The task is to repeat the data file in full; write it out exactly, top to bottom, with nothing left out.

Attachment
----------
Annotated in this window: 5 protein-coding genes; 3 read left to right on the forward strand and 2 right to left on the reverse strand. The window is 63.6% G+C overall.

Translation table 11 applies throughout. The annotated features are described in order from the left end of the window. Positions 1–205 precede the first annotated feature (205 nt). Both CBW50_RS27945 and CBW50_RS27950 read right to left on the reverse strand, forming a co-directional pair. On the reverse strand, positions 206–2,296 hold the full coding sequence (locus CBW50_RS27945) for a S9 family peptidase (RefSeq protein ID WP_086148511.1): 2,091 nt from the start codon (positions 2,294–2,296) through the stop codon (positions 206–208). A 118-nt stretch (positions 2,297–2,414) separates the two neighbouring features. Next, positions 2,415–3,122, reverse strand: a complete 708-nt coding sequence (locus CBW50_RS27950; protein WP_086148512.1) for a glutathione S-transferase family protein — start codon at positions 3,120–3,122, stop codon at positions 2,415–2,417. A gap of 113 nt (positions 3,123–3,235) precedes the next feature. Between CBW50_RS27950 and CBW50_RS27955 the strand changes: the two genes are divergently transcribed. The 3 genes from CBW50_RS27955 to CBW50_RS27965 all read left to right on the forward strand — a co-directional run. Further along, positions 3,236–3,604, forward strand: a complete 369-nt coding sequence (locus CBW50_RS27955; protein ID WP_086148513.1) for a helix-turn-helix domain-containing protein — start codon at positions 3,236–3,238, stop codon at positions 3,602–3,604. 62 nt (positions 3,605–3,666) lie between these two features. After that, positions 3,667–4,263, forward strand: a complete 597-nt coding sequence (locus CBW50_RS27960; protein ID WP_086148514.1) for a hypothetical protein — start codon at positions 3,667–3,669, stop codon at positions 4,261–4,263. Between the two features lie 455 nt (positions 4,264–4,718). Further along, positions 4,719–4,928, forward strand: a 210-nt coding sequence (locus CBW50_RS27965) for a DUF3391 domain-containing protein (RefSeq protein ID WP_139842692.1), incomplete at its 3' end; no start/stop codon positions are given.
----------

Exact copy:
Annotated in this window: 5 protein-coding genes; 3 read left to right on the forward strand and 2 right to left on the reverse strand. The window is 63.6% G+C overall.

Translation table 11 applies throughout. The annotated features are described in order from the left end of the window. Positions 1–205 precede the first annotated feature (205 nt). Both CBW50_RS27945 and CBW50_RS27950 read right to left on the reverse strand, forming a co-directional pair. On the reverse strand, positions 206–2,296 hold the full coding sequence (locus CBW50_RS27945) for a S9 family peptidase (RefSeq protein ID WP_086148511.1): 2,091 nt from the start codon (positions 2,294–2,296) through the stop codon (positions 206–208). A 118-nt stretch (positions 2,297–2,414) separates the two neighbouring features. Next, positions 2,415–3,122, reverse strand: a complete 708-nt coding sequence (locus CBW50_RS27950; protein WP_086148512.1) for a glutathione S-transferase family protein — start codon at positions 3,120–3,122, stop codon at positions 2,415–2,417. A gap of 113 nt (positions 3,123–3,235) precedes the next feature. Between CBW50_RS27950 and CBW50_RS27955 the strand changes: the two genes are divergently transcribed. The 3 genes from CBW50_RS27955 to CBW50_RS27965 all read left to right on the forward strand — a co-directional run. Further along, positions 3,236–3,604, forward strand: a complete 369-nt coding sequence (locus CBW50_RS27955; protein ID WP_086148513.1) for a helix-turn-helix domain-containing protein — start codon at positions 3,236–3,238, stop codon at positions 3,602–3,604. 62 nt (positions 3,605–3,666) lie between these two features. After that, positions 3,667–4,263, forward strand: a complete 597-nt coding sequence (locus CBW50_RS27960; protein ID WP_086148514.1) for a hypothetical protein — start codon at positions 3,667–3,669, stop codon at positions 4,261–4,263. Between the two features lie 455 nt (positions 4,264–4,718). Further along, positions 4,719–4,928, forward strand: a 210-nt coding sequence (locus CBW50_RS27965) for a DUF3391 domain-containing protein (RefSeq protein ID WP_139842692.1), incomplete at its 3' end; no start/stop codon positions are given.